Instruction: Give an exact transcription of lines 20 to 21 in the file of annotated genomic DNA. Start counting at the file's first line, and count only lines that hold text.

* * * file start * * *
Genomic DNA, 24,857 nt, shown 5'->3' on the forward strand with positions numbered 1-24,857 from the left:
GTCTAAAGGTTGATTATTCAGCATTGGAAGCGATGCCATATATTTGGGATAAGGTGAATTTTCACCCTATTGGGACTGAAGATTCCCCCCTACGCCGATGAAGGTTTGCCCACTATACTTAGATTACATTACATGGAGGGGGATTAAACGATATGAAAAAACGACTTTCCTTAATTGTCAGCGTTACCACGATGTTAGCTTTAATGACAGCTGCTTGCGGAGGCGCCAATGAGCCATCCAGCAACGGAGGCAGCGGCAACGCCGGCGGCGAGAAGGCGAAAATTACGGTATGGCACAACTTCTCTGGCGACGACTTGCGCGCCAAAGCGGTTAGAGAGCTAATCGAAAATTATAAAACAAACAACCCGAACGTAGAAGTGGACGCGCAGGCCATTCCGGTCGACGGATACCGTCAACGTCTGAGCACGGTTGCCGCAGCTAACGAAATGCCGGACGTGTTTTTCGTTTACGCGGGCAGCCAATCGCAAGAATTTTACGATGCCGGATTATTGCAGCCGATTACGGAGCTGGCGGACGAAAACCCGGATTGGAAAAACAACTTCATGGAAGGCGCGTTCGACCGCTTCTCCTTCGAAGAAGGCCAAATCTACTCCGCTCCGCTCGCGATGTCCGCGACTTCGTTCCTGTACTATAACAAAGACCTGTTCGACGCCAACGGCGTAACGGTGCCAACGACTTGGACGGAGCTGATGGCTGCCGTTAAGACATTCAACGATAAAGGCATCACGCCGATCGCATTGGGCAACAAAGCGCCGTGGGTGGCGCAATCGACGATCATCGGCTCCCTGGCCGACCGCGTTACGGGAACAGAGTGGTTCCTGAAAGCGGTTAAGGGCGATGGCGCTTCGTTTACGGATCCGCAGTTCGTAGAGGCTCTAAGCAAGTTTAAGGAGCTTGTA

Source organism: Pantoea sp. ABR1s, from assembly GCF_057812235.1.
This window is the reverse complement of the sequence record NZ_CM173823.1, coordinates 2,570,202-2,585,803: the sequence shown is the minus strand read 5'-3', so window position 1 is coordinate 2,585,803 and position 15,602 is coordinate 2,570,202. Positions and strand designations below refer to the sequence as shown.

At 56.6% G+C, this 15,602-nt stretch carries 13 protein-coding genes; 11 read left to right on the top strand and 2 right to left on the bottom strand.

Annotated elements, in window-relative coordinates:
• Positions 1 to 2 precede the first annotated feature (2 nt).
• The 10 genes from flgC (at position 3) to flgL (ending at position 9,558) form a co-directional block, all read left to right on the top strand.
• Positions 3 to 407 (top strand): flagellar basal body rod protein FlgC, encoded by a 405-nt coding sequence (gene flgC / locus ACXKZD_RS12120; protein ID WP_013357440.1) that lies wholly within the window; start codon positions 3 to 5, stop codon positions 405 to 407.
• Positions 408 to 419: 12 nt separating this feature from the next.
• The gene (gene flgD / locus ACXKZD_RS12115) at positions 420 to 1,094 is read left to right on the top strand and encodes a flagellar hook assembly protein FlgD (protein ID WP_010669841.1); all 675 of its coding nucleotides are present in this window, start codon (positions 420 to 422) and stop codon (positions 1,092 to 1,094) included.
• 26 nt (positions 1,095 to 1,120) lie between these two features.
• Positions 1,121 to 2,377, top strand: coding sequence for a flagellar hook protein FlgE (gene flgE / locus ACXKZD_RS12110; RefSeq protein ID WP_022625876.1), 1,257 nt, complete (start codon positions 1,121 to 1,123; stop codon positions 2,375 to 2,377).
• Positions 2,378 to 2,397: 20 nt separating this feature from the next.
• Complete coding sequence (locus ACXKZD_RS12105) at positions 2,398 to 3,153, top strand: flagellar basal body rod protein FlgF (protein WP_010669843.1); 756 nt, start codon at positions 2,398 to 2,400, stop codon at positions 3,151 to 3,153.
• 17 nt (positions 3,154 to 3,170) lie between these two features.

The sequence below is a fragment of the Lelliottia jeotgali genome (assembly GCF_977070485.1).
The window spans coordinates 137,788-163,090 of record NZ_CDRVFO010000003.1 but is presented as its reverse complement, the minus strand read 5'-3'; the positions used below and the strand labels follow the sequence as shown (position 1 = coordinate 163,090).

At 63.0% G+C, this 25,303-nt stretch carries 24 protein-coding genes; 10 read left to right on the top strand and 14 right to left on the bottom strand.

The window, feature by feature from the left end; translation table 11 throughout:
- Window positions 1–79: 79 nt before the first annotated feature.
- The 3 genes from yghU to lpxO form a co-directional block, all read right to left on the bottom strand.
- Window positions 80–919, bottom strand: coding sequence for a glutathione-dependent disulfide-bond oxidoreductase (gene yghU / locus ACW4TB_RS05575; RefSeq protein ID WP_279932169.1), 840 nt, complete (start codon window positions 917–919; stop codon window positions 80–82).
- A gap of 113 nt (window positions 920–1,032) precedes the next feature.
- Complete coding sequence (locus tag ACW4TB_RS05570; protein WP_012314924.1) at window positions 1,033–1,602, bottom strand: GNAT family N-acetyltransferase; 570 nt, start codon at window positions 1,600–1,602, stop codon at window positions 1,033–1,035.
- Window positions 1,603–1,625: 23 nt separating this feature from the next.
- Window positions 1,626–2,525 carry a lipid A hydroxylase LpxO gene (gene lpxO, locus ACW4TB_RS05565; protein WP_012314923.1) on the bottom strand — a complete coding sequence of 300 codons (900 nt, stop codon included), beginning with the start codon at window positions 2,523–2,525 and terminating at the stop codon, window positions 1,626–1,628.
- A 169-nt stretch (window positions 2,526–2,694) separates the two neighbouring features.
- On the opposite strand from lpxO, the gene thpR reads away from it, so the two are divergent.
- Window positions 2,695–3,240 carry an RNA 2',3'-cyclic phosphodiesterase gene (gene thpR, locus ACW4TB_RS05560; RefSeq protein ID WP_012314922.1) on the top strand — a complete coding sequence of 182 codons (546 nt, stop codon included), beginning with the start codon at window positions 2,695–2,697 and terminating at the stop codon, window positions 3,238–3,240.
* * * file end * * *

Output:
The window, feature by feature from the left end; translation table 11 throughout:
- Window positions 1–79: 79 nt before the first annotated feature.